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Story and photos by Alice Gerard
Daniel Morano’s family said service to others was a big part of his life, both in the military and in his civilian life.
On Nov. 1, the Vietnam veteran was honored posthumously by the Military Order of the Purple Heart. Morano’s family and friends gathered at the Grand Island Memorial Library, where Ron Krul, of the Niagara Falls chapter of the Military Order of the Purple Heart, presented Morano’s widow, Celeste, with a plaque honoring Morano’s sacrifices.
According to Krul, the plaques represent a “legacy and awareness campaign” being run by the Military Order of the Purple Heart.
Before he died on Nov. 18, 2019, of a traumatic brain injury caused by a fall from a ladder, he had been chaplain of that organization. He visited veterans in hospitals and at other areas in the community, recalled two of his children: John Morano and Lindsay Friedman.
Krul explained, “We are presenting plaques to towns, individuals and individuals’ families. In the past year, we’ve presented 32 of them to different cities, towns and individuals. We are attempting to raise the awareness of the sacrifices that families make when someone puts on a military uniform. It’s not just the veteran who makes the sacrifice. The whole family makes sacrifices when somebody’s wearing the uniform.”
He noted Morano was a member of the Niagara Falls chapter.
Krul, who is also a Vietnam veteran, said, “The Military Order of the Purple Heart is an organization that’s open only to those who had been wounded in action or who have made the ultimate sacrifice in combat.”
Morano, who was a U.S. Army veteran, was drafted in 1967 after he finished high school, Celeste said. She said her husband, whom she married in 1988, was wounded in 1968, and was awarded the Purple Heart, as well as the Bronze Star and the Silver Star.
“Being a veteran who had been awarded the Purple Heart was a huge part of his life,” Lindsay said. “He would always do things, whether it was going to things like this or going to a service or whatever. Anything that would honor veterans and the Purple Heart. That was such a huge part of his life. And so, this, specifically, is really meaningful and impactful.”
Dan Morano’s family shows off the plaque given to them by the Military Order of the Purple Heart. From left: Celeste Morano, Lindsay Friedman, John Morano and Zach Morano.
Being a veteran was also a challenge, Celeste said. At times, Dan struggled with his memories of the war.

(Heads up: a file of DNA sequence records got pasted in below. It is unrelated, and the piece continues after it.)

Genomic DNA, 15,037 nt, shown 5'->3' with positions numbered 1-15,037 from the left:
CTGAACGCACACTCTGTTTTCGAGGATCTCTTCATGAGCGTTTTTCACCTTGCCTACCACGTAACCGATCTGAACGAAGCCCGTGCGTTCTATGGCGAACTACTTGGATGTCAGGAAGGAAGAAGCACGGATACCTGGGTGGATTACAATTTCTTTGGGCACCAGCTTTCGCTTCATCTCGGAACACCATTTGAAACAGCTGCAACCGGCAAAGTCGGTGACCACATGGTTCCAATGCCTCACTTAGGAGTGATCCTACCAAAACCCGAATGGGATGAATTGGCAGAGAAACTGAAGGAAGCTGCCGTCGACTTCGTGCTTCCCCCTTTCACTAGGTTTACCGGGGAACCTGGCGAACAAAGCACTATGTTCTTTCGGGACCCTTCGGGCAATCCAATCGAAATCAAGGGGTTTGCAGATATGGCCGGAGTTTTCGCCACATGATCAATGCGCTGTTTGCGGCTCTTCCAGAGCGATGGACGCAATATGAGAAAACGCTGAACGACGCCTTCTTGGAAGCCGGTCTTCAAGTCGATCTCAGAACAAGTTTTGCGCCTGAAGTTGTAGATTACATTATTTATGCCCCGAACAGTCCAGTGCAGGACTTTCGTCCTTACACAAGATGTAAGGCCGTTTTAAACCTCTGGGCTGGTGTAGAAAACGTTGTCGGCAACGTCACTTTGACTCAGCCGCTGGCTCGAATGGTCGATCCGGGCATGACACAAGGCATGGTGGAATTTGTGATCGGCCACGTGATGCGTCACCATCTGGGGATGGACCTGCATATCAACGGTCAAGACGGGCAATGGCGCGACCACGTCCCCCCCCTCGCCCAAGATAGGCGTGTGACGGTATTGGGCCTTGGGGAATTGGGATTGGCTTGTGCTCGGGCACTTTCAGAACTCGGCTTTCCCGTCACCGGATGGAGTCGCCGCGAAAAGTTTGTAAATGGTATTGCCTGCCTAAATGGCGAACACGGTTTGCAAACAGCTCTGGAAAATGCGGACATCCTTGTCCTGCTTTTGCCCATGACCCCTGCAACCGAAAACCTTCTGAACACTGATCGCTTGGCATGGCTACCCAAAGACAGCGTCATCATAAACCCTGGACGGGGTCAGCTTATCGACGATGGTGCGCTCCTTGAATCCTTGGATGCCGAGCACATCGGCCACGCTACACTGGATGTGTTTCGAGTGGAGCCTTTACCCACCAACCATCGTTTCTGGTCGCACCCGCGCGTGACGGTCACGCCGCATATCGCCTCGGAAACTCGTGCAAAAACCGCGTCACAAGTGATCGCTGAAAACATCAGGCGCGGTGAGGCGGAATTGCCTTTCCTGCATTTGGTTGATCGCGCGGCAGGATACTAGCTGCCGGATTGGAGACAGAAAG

“We shared at different times, and I was there for him in supporting of difficulties that he might have had with his injuries,” she said. “We were a team in our marriage, so it was a very strong marriage. There were definitely times in the middle of the night when he would have the nightmares that people deal with and flashbacks and things like that. That didn’t seem to change his attitude toward just serving other people and showing his love for others. His life was just an example of giving.”
Celeste said her husband was happy to be with family and friends and to be able to show support to them. He was happy with whatever he could offer them, including “sitting with someone during surgery or picking people up and taking them for appointments. If people had a need and he was available, he was always there for them. He was a great confidant, almost like a personal counselor to some people. He was wonderful at giving and was a good listener.”
Celeste said family was important to her husband: “We have three children. Our oldest is John. Our middle one is Lindsay, and our youngest is Zachary. Daniel was a great example to them: a father and a friend who was always there.”
John Morano remembered his father as “a natural giver. He always put his friends and family first. So, for some of the people who came today, my dad had an impact on their life because of how giving he was and how loyal he was to their friendship. Most people would know my dad by his generosity and his willingness to always help people out.”
Zach Morano said, “I guess one of the best things about him was his love for people, kind of similar to what my brother John said. But also, I feel like he was the kind of person who, if you met him and talked to him for five minutes, you would remember that conversation for the rest of your life. He had that kind of impact on people. He was always trying to talk to people and learn more about them and be loving and friendly toward everyone he knew. If he was talking to you for a bit, he would even give you advice on things. He was the kind of person who would have a life-changing conversation for only about 10 minutes. He was always finding the best in people.”
Lindsay Friedman said her father gave to others through his sense of humor.
“I would say that my dad’s sense of humor is not only what us kids and obviously our mom loved so much, but also his friends and family,” she said. “He was always known to be the star of the show. He would light up a room as soon as he walked in. He’d always have something to say to everybody. He had nicknames for people, and everyone just genuinely loved his sense of humor and his banter. He was always the life of a party.”
Another memorable thing about Dan Morano was through the way he dressed, his children related.
Zach said, “I loved my dad’s fashion sense. He had the most unique, interesting fashion sense. The best way to describe it is mixing military surplus clothes with like. …”
“Vibrant colors,” Lindsay added.
“Work wear,” Zach commented. “It was something else. I still go to military surplus stores all the time. That’s where we shopped when I was a kid.
“Fashion icon. Dan Morano,” Lindsay said, adding, “He was the best.”